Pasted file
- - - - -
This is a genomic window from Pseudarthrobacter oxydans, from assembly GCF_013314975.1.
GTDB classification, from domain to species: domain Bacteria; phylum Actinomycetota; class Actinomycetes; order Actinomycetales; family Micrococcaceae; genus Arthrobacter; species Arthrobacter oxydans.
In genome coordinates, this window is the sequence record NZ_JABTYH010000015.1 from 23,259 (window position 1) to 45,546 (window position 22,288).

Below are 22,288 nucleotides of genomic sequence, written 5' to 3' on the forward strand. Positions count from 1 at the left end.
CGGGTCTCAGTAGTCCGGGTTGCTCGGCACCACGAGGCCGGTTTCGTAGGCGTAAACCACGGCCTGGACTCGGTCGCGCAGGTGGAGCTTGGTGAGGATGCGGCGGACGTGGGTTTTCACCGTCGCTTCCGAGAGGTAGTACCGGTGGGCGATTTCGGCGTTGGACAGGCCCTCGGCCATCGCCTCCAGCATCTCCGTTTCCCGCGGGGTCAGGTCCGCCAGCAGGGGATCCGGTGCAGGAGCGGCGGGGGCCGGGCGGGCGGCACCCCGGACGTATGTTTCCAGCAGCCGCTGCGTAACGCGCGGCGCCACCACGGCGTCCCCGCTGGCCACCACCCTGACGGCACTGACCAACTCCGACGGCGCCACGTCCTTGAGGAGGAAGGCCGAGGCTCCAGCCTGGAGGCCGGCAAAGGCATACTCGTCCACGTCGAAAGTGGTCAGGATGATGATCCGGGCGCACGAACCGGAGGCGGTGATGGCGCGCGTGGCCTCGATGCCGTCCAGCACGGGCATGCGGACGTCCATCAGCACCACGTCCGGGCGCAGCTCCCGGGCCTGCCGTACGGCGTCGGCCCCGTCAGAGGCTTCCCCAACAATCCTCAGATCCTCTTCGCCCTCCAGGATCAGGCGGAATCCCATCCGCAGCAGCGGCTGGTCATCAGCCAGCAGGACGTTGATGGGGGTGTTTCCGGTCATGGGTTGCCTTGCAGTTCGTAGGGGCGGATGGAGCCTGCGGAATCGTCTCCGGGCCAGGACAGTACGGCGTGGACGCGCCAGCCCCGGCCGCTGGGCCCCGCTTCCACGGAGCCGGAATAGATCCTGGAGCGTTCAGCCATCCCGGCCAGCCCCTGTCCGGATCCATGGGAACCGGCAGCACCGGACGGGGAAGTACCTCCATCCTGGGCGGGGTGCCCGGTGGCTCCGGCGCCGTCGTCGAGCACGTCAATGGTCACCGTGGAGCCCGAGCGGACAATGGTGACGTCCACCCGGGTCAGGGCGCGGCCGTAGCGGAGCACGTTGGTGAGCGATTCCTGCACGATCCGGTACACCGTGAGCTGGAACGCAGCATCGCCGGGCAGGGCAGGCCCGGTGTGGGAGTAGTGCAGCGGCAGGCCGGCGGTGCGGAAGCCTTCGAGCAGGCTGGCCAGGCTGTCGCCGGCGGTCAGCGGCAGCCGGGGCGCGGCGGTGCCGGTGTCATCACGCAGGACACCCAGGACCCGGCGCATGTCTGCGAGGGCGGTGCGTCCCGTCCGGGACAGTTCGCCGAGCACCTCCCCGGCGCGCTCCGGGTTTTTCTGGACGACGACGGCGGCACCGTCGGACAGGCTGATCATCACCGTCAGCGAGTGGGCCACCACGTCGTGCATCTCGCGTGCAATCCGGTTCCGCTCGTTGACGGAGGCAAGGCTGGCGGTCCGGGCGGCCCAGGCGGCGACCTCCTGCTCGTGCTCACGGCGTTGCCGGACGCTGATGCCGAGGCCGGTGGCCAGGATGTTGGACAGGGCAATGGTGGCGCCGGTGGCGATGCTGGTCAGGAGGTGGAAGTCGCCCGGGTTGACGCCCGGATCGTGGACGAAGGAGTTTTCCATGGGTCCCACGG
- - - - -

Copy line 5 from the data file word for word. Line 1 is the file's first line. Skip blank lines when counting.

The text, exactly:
CGGGTCTCAGTAGTCCGGGTTGCTCGGCACCACGAGGCCGGTTTCGTAGGCGTAAACCACGGCCTGGACTCGGTCGCGCAGGTGGAGCTTGGTGAGGATGCGGCGGACGTGGGTTTTCACCGTCGCTTCCGAGAGGTAGTACCGGTGGGCGATTTCGGCGTTGGACAGGCCCTCGGCCATCGCCTCCAGCATCTCCGTTTCCCGCGGGGTCAGGTCCGCCAGCAGGGGATCCGGTGCAGGAGCGGCGGGGGCCGGGCGGGCGGCACCCCGGACGTATGTTTCCAGCAGCCGCTGCGTAACGCGCGGCGCCACCACGGCGTCCCCGCTGGCCACCACCCTGACGGCACTGACCAACTCCGACGGCGCCACGTCCTTGAGGAGGAAGGCCGAGGCTCCAGCCTGGAGGCCGGCAAAGGCATACTCGTCCACGTCGAAAGTGGTCAGGATGATGATCCGGGCGCACGAACCGGAGGCGGTGATGGCGCGCGTGGCCTCGATGCCGTCCAGCACGGGCATGCGGACGTCCATCAGCACCACGTCCGGGCGCAGCTCCCGGGCCTGCCGTACGGCGTCGGCCCCGTCAGAGGCTTCCCCAACAATCCTCAGATCCTCTTCGCCCTCCAGGATCAGGCGGAATCCCATCCGCAGCAGCGGCTGGTCATCAGCCAGCAGGACGTTGATGGGGGTGTTTCCGGTCATGGGTTGCCTTGCAGTTCGTAGGGGCGGATGGAGCCTGCGGAATCGTCTCCGGGCCAGGACAGTACGGCGTGGACGCGCCAGCCCCGGCCGCTGGGCCCCGCTTCCACGGAGCCGGAATAGATCCTGGAGCGTTCAGCCATCCCGGCCAGCCCCTGTCCGGATCCATGGGAACCGGCAGCACCGGACGGGGAAGTACCTCCATCCTGGGCGGGGTGCCCGGTGGCTCCGGCGCCGTCGTCGAGCACGTCAATGGTCACCGTGGAGCCCGAGCGGACAATGGTGACGTCCACCCGGGTCAGGGCGCGGCCGTAGCGGAGCACGTTGGTGAGCGATTCCTGCACGATCCGGTACACCGTGAGCTGGAACGCAGCATCGCCGGGCAGGGCAGGCCCGGTGTGGGAGTAGTGCAGCGGCAGGCCGGCGGTGCGGAAGCCTTCGAGCAGGCTGGCCAGGCTGTCGCCGGCGGTCAGCGGCAGCCGGGGCGCGGCGGTGCCGGTGTCATCACGCAGGACACCCAGGACCCGGCGCATGTCTGCGAGGGCGGTGCGTCCCGTCCGGGACAGTTCGCCGAGCACCTCCCCGGCGCGCTCCGGGTTTTTCTGGACGACGACGGCGGCACCGTCGGACAGGCTGATCATCACCGTCAGCGAGTGGGCCACCACGTCGTGCATCTCGCGTGCAATCCGGTTCCGCTCGTTGACGGAGGCAAGGCTGGCGGTCCGGGCGGCCCAGGCGGCGACCTCCTGCTCGTGCTCACGGCGTTGCCGGACGCTGATGCCGAGGCCGGTGGCCAGGATGTTGGACAGGGCAATGGTGGCGCCGGTGGCGATGCTGGTCAGGAGGTGGAAGTCGCCCGGGTTGACGCCCGGATCGTGGACGAAGGAGTTTTCCATGGGTCCCACGG